Nissan revealed a series of teasers before to let the world know they had something in store for this year’s 2015 Tokyo Motor Show. That teaser has led to the introduction of the new Nissan IDS Concept, a study and pitch at the next-generation Nissan LEAF EV.
Representing the company’s aim towards their signature electric vehicle, the Nissan IDS sports an all-carbon fiber body shaped in a much sportier package with a low slung roof, a heavily raked windshield, and protruding wheel wells for a much more aggressive stance. Though the extended wheel wells aren’t just about looks as Nissan sought to maximize interior space efficiency and by positioning the wheels at the farthest corners, they have accomplished this goal.
This allows for the wheelbase to be extended to make room for four full adults. The front-end dons Nissan’s now familiar corporate upside-down trapezoidal grill, sleek boomerang-style headlights, a roof-mounted spoiler and front and lower fascias designed to maximize aerodynamics.
Though the exciting bits aren’t just on the outside. On the inside, things get even better. First off, there’s a morphing cabin, specifically a moving dashboard that adjusts according to the mode you’re driving in. There’s Manual Drive or Piloted Drive, so basically you’re the driver or the car drives itself, just to showcase Nissan’s interest in autonomous driving as well.
In an almost similar fashion to the autonomous cars from the 1990s action flick, Demolition Man, the dashboard actuates a physical steering wheel in the event the driver wants to pilot the car. The car also purposefully points the driver’s side seat specifically forward with a digital heads-up display and a tablet-like gauge cluster for all the typical information. When the driver activates Piloted Drive however, all of that disappears by retracting into the dashboard and all of the seats face inward to mimic ambiance of a living room.
The IDS Concept is powered by a massive 60 kWh battery, mated to some electric motors power the wheels. Though Nissan didn’t exactly get into full details regarding the propulsion of the IDS.
TOKYO – Today at the Tokyo Motor Show 2015, Nissan Motor Co., Ltd. unveiled a concept vehicle that embodies Nissan’s vision of the future of autonomous driving and zero emission EVs: the Nissan IDS Concept.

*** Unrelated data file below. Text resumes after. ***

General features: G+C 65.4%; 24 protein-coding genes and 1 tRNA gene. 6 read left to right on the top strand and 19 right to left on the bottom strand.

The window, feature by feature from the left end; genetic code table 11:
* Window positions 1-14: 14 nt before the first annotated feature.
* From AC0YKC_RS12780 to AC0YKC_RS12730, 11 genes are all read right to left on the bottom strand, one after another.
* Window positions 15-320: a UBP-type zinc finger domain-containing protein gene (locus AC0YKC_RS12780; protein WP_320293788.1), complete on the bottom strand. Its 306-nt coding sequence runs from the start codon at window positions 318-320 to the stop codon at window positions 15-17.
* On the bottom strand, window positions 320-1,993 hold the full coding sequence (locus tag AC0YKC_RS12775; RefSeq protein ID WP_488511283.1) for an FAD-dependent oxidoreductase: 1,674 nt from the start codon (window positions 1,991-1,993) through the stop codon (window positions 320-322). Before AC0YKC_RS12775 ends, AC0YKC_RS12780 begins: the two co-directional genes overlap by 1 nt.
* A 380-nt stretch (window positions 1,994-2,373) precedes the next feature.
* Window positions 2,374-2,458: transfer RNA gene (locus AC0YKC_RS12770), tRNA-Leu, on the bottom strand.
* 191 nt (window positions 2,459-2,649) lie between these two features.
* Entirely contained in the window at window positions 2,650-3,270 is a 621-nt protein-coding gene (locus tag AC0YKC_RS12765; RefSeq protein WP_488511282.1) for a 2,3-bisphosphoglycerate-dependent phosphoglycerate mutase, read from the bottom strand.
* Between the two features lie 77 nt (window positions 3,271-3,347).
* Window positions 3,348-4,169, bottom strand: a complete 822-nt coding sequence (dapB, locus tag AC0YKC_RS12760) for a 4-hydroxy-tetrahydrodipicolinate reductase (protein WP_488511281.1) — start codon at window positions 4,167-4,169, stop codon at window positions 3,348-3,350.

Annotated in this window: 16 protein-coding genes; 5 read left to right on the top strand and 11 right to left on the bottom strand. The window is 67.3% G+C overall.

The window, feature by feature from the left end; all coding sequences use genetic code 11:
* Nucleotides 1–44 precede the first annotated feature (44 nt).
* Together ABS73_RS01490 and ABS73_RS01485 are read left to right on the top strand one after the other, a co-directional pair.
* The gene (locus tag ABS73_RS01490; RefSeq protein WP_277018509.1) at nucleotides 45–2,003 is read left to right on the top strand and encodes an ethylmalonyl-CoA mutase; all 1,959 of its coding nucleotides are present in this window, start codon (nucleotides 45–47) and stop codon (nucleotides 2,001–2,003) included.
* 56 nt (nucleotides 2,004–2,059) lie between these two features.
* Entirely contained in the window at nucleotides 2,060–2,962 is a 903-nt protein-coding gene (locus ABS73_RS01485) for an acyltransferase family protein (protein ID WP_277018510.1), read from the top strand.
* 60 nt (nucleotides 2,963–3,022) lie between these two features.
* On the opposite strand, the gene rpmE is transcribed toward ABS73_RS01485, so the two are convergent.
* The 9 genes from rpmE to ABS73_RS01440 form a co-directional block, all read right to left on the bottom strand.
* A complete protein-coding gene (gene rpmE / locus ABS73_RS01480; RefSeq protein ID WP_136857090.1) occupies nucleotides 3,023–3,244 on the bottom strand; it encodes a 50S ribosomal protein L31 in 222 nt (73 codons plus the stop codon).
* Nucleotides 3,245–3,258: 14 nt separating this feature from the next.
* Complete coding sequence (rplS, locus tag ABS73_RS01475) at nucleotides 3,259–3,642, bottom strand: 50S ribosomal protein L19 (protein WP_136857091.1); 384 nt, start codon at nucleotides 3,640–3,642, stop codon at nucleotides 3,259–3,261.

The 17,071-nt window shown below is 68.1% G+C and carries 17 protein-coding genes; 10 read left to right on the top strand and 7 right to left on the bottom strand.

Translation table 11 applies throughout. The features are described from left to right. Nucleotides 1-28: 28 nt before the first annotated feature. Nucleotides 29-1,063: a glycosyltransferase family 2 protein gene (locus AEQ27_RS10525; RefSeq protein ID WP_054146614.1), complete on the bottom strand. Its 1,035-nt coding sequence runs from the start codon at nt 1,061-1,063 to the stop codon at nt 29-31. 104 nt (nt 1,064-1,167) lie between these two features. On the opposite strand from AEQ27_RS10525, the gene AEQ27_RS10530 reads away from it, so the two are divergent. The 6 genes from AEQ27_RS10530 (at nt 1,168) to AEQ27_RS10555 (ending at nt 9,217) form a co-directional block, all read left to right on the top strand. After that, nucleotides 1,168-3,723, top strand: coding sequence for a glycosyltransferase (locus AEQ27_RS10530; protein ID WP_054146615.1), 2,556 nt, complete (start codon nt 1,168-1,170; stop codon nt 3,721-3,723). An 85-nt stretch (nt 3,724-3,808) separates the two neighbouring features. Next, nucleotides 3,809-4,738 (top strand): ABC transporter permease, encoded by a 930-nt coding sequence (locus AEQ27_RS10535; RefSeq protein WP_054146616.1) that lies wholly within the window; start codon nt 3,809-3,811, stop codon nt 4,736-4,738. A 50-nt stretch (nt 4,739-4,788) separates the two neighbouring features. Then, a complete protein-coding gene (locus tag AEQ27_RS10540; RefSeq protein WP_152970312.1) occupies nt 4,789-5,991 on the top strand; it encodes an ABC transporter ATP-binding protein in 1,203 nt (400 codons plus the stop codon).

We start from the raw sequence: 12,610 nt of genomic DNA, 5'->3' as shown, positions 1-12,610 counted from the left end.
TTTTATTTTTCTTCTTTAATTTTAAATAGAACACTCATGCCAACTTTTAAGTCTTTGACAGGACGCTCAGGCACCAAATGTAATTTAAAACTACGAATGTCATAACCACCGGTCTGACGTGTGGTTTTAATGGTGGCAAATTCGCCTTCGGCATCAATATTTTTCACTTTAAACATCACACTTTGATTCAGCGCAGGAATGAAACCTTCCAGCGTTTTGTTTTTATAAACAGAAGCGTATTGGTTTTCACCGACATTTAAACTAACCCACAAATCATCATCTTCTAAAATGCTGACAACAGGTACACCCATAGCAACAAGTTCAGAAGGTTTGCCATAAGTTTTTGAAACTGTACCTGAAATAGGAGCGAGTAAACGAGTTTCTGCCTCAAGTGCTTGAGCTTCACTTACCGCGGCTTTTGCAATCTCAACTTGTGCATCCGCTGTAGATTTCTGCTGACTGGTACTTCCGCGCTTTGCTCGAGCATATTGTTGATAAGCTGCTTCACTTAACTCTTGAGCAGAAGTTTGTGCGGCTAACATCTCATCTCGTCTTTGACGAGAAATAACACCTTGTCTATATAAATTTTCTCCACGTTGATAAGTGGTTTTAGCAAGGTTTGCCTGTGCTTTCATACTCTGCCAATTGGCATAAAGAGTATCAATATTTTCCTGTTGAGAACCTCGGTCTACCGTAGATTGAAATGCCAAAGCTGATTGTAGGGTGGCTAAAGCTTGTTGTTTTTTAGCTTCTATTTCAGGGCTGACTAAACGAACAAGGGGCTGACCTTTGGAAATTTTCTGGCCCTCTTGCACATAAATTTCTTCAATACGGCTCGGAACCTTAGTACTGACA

Presenting at the show, Nissan president and CEO Carlos Ghosn said: “Nissan’s forthcoming technologies will revolutionize the relationship between car and driver, and future mobility.”
After leading the development and expansion of EV technology, Nissan once again stands at the forefront of automotive technology. By integrating advanced vehicle control and safety technologies with cutting-edge artificial intelligence (AI), Nissan is among the leaders developing practical, real-world applications of autonomous drive technology.
In August 2013, Ghosn said that by 2020 Nissan plans to equip innovative autonomous drive technology on multiple vehicles. Progress is well on track to achieve this goal.
Nissan Intelligent Driving is Nissan’s concept of autonomous drive technology and represents what Nissan believes next-generation vehicles should be. “Nissan Intelligent Driving improves a driver’s ability to see, think and react. It compensates for human error, which causes more than 90 percent of all car accidents. As a result, time spent behind the wheel is safer, cleaner, more efficient and more fun,” continued Ghosn.
The Nissan IDS experience
Some have compared a future with autonomous drive to living in a world of conveyer belts that simply ferry people from point A to B, but the Nissan IDS Concept promises a very different vision of tomorrow. Even when the driver selects Piloted Drive and turns over driving to the vehicle, the car’s performance — from accelerating to braking to cornering — imitates the driver’s own style and preferences.
In Manual Drive mode, the driver has control. The linear acceleration and cornering are pure and exhilarating. Yet behind the scenes, the Nissan IDS Concept continues to provide assistance. Sensors continually monitor conditions and assistance is available even while the driver is in control. In the event of imminent danger, Nissan IDS Concept will assist the driver in taking evasive action.
In addition to learning, the Nissan IDS Concept’s AI communicates like an attentive partner. From information concerning traffic conditions, the driver’s schedule to personal interests, Nissan IDS Concept’s AI has what is needed to help create a driving experience that is comfortable, enjoyable and safe.
Design — Together, we ride
“A key point behind the Nissan IDS Concept is communication. For autonomous drive to become reality, as a society we have to consider not only communication between car and driver but also between cars and people. The Nissan IDS Concept’s design embodies Nissan’s vision of autonomous drive as expressed in the phrase together, we ride,” says Mitsunori Morita, Design Director.
Two interiors enable two ways for the driver to enjoy the experience
Together, we ride is clearly demonstrated in the interior design. “The Nissan IDS Concept has different interiors depending on whether the driver opts for Piloted Drive or Manual Drive. This was something that we thought was absolutely necessary to express our idea of autonomous drive,” says Morita.
Even though it is a hatchback, the Nissan IDS Concept’s long wheelbase enables comfortable seating space for four adults. But the cabin becomes even more spacious when the driver selects Piloted Drive. In this mode, the steering wheel recedes into the center of the instrument panel and a large flat screen comes out. Various driving-related operations are handled by AI, voice and gestures from the driver. The interior, which is comprised of natural materials such as mesh leather, is illuminated by soft light. All four seats rotate slightly inward, facilitating easier conversation. It’s like relaxing in a living room.